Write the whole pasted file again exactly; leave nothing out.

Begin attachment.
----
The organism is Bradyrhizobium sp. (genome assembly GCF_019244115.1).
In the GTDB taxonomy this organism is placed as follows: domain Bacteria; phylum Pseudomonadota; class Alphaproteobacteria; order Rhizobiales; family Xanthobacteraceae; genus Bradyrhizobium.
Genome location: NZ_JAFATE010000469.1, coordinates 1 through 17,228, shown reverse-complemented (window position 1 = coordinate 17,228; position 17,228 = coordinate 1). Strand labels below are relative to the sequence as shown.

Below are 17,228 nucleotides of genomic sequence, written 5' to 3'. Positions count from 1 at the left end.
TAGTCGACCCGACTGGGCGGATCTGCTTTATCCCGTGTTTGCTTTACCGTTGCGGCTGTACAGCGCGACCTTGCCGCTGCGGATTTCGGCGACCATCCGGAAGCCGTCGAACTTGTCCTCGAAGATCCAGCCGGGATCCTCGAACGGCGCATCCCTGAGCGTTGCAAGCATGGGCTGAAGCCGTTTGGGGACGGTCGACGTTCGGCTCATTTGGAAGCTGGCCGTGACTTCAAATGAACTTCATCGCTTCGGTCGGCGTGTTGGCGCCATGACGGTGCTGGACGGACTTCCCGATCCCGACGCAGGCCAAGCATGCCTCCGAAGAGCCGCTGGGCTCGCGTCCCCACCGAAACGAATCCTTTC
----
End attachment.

The organism is Bradyrhizobium sp. (genome assembly GCF_019244115.1).
In the GTDB taxonomy this organism is placed as follows: domain Bacteria; phylum Pseudomonadota; class Alphaproteobacteria; order Rhizobiales; family Xanthobacteraceae; genus Bradyrhizobium.
Genome location: NZ_JAFATE010000469.1, coordinates 1 through 17,228, shown reverse-complemented (window position 1 = coordinate 17,228; position 17,228 = coordinate 1). Strand labels below are relative to the sequence as shown.

Below are 17,228 nucleotides of genomic sequence, written 5' to 3'. Positions count from 1 at the left end.
TAGTCGACCCGACTGGGCGGATCTGCTTTATCCCGTGTTTGCTTTACCGTTGCGGCTGTACAGCGCGACCTTGCCGCTGCGGATTTCGGCGACCATCCGGAAGCCGTCGAACTTGTCCTCGAAGATCCAGCCGGGATCCTCGAACGGCGCATCCCTGAGCGTTGCAAGCATGGGCTGAAGCCGTTTGGGGACGGTCGACGTTCGGCTCATTTGGAAGCTGGCCGTGACTTCAAATGAACTTCATCGCTTCGGTCGGCGTGTTGGCGCCATGACGGTGCTGGACGGACTTCCCGATCCCGACGCAGGCCAAGCATGCCTCCGAAGAGCCGCTGGGCTCGCGTCCCCACCGAAACGAATCCTTTC